Circuit Breaker Testing: Where High Power Must Meet High Accuracy
This white paper discusses the project designed by Sensata Technologies in which HBM’s Genesis HighSpeed products replaced a traditional and aging setup using oscilloscopes.
Circuit breakers are ubiquitous wherever there are electrical circuits that need protection against excess current caused by an overload or short circuit. They range in size and capacity from devices the size of a fingernail used for semiconductor protection to devices as large as a truck designed to protect the high voltage circuits that supply power to cities.
A circuit breaker’s function is to provide an automatic way to remove power from a faulty system in order to protect it from damage caused by excess current. When current is flowing normally through the circuit breaker, its contacts must carry the load current without excessive heating. Once a fault is detected, the circuit breaker must open to interrupt the flow of current. When a high current or voltage is interrupted, an arc is generated. Circuit breakers must also withstand the heat produced by the arc.
Given the high voltages and currents associated with high power circuit breakers, research and development activities for these devices have the potential to be extremely hazardous; because they haven’t yet been thoroughly characterized at this stage, circuit breakers that are overstressed can explode and or burn. To limit the possible damage, tests are typically performed in test cells with thick walls and bullet-proof glass; often, the testing location is separated from the test instrumentation by enough distance to protect operators and equipment from flying debris and smoke.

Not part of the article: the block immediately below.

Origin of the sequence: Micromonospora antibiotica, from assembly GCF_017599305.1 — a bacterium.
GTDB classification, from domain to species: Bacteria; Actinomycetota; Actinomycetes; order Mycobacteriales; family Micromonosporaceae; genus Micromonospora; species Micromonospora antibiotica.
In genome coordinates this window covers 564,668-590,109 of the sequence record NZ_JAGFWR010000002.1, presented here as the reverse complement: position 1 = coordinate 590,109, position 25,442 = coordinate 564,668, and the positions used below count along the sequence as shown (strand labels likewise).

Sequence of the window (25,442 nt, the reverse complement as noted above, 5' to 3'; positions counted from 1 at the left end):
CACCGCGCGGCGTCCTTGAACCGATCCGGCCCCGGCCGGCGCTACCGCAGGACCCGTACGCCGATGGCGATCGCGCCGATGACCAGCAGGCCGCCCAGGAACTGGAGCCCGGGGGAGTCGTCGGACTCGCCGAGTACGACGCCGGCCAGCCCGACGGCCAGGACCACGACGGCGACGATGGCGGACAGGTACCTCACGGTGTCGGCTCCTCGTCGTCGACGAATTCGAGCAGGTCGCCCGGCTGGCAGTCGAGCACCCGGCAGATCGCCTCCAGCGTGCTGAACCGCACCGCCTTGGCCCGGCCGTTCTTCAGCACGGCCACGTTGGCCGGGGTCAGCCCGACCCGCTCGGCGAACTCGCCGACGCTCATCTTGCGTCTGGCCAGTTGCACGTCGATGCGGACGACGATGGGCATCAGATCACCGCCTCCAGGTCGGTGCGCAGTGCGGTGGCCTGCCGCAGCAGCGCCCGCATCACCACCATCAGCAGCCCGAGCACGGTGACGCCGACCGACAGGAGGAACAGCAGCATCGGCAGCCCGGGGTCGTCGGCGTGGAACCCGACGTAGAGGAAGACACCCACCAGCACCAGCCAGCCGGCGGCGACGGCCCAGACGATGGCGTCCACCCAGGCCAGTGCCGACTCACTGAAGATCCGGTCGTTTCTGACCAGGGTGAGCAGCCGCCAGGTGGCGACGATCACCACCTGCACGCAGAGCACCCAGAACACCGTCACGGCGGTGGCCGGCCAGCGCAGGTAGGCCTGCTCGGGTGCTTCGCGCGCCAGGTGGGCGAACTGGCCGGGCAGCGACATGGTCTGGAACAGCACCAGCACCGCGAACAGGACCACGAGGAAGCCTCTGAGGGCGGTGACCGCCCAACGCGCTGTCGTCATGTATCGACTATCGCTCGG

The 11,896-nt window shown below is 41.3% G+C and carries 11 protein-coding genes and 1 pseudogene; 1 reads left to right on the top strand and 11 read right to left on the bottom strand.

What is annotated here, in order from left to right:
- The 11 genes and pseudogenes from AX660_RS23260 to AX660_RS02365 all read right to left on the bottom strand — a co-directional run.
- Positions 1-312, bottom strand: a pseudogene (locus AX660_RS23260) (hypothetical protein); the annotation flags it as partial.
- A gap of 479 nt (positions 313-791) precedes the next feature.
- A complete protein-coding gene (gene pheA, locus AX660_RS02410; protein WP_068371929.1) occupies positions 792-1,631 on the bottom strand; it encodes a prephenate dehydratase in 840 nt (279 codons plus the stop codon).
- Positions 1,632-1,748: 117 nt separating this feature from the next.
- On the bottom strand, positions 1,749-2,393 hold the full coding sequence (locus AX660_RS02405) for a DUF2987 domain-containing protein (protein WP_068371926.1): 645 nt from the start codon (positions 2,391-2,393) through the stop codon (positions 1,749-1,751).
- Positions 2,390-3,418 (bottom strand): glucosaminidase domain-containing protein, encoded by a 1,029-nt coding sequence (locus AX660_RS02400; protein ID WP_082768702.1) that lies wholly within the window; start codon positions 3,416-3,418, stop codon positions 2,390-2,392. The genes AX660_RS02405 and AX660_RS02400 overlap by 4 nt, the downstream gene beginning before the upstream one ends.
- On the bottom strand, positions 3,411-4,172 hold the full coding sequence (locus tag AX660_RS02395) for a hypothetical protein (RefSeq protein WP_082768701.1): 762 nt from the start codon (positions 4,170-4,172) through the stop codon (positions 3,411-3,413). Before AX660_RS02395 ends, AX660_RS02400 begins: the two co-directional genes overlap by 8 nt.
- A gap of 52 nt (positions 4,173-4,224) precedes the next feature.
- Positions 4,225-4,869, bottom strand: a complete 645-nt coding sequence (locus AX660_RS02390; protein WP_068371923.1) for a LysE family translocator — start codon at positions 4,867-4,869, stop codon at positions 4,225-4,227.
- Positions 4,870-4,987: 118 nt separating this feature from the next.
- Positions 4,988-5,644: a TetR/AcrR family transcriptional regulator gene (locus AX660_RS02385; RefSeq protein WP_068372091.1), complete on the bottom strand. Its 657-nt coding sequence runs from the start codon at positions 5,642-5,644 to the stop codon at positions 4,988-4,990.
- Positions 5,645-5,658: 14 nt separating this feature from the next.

Sensata Technologies is the world’s leading supplier of sensors and controls, serving a broad range of markets and applications. As engineering test manager for Sensata Technologies’ AIRPAX® circuit protectors and circuit breakers line, located in Cambridge, Maryland, Gene Dobbs knows how challenging circuit breaker testing can be. Until relatively recently, he and his staff had relied on several oscilloscope-based test systems that had been in use for more than two decades; Dobbs himself had developed the system’s control software. As system components aged and required repairs, the engineering test team had increasing difficulty in getting help from the original manufacturer. When one of their two systems failed completely and the OEM stopped supporting it, they realized it was past time to invest in new test systems for their hydraulic-magnetic circuit breaker/protector R&D, production test, and UL testing applications.